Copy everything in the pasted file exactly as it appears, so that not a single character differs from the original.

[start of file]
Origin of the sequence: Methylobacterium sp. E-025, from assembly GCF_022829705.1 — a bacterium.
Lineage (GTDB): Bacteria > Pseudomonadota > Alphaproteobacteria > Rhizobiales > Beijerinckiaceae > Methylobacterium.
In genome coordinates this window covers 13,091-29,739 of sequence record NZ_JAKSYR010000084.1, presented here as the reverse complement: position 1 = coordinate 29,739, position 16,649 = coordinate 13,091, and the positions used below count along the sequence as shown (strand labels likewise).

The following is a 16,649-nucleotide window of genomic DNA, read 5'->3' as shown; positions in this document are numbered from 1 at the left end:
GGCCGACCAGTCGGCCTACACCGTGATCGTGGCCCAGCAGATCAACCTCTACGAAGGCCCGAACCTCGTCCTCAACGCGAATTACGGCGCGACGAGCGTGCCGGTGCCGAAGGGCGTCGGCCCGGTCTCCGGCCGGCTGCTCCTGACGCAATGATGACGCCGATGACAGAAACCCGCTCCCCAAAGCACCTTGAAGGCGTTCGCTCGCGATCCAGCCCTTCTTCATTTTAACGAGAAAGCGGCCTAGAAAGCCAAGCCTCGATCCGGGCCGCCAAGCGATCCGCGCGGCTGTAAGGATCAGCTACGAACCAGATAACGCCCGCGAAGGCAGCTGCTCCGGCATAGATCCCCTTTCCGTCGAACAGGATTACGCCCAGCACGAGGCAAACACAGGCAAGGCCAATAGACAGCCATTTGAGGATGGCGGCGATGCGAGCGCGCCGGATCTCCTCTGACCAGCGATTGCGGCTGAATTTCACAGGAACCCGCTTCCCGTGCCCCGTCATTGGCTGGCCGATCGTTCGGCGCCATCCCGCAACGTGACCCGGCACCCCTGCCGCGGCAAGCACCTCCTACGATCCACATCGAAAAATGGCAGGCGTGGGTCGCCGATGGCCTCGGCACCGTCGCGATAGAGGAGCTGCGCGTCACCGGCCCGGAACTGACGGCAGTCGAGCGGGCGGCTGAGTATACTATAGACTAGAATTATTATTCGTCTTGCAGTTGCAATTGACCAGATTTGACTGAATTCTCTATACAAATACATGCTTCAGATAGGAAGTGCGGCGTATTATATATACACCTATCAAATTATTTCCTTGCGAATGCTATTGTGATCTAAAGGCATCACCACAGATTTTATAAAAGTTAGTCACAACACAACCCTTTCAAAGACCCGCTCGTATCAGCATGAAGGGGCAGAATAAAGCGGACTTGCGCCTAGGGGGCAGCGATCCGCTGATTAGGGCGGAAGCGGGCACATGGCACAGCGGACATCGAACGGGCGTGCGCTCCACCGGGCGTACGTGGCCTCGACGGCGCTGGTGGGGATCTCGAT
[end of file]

Origin of the sequence: Methylobacterium sp. E-025, from assembly GCF_022829705.1 — a bacterium.
Lineage (GTDB): Bacteria > Pseudomonadota > Alphaproteobacteria > Rhizobiales > Beijerinckiaceae > Methylobacterium.
In genome coordinates this window covers 13,091-29,739 of sequence record NZ_JAKSYR010000084.1, presented here as the reverse complement: position 1 = coordinate 29,739, position 16,649 = coordinate 13,091, and the positions used below count along the sequence as shown (strand labels likewise).

The following is a 16,649-nucleotide window of genomic DNA, read 5'->3' as shown; positions in this document are numbered from 1 at the left end:
GGCCGACCAGTCGGCCTACACCGTGATCGTGGCCCAGCAGATCAACCTCTACGAAGGCCCGAACCTCGTCCTCAACGCGAATTACGGCGCGACGAGCGTGCCGGTGCCGAAGGGCGTCGGCCCGGTCTCCGGCCGGCTGCTCCTGACGCAATGATGACGCCGATGACAGAAACCCGCTCCCCAAAGCACCTTGAAGGCGTTCGCTCGCGATCCAGCCCTTCTTCATTTTAACGAGAAAGCGGCCTAGAAAGCCAAGCCTCGATCCGGGCCGCCAAGCGATCCGCGCGGCTGTAAGGATCAGCTACGAACCAGATAACGCCCGCGAAGGCAGCTGCTCCGGCATAGATCCCCTTTCCGTCGAACAGGATTACGCCCAGCACGAGGCAAACACAGGCAAGGCCAATAGACAGCCATTTGAGGATGGCGGCGATGCGAGCGCGCCGGATCTCCTCTGACCAGCGATTGCGGCTGAATTTCACAGGAACCCGCTTCCCGTGCCCCGTCATTGGCTGGCCGATCGTTCGGCGCCATCCCGCAACGTGACCCGGCACCCCTGCCGCGGCAAGCACCTCCTACGATCCACATCGAAAAATGGCAGGCGTGGGTCGCCGATGGCCTCGGCACCGTCGCGATAGAGGAGCTGCGCGTCACCGGCCCGGAACTGACGGCAGTCGAGCGGGCGGCTGAGTATACTATAGACTAGAATTATTATTCGTCTTGCAGTTGCAATTGACCAGATTTGACTGAATTCTCTATACAAATACATGCTTCAGATAGGAAGTGCGGCGTATTATATATACACCTATCAAATTATTTCCTTGCGAATGCTATTGTGATCTAAAGGCATCACCACAGATTTTATAAAAGTTAGTCACAACACAACCCTTTCAAAGACCCGCTCGTATCAGCATGAAGGGGCAGAATAAAGCGGACTTGCGCCTAGGGGGCAGCGATCCGCTGATTAGGGCGGAAGCGGGCACATGGCACAGCGGACATCGAACGGGCGTGCGCTCCACCGGGCGTACGTGGCCTCGACGGCGCTGGTGGGGATCTCGAT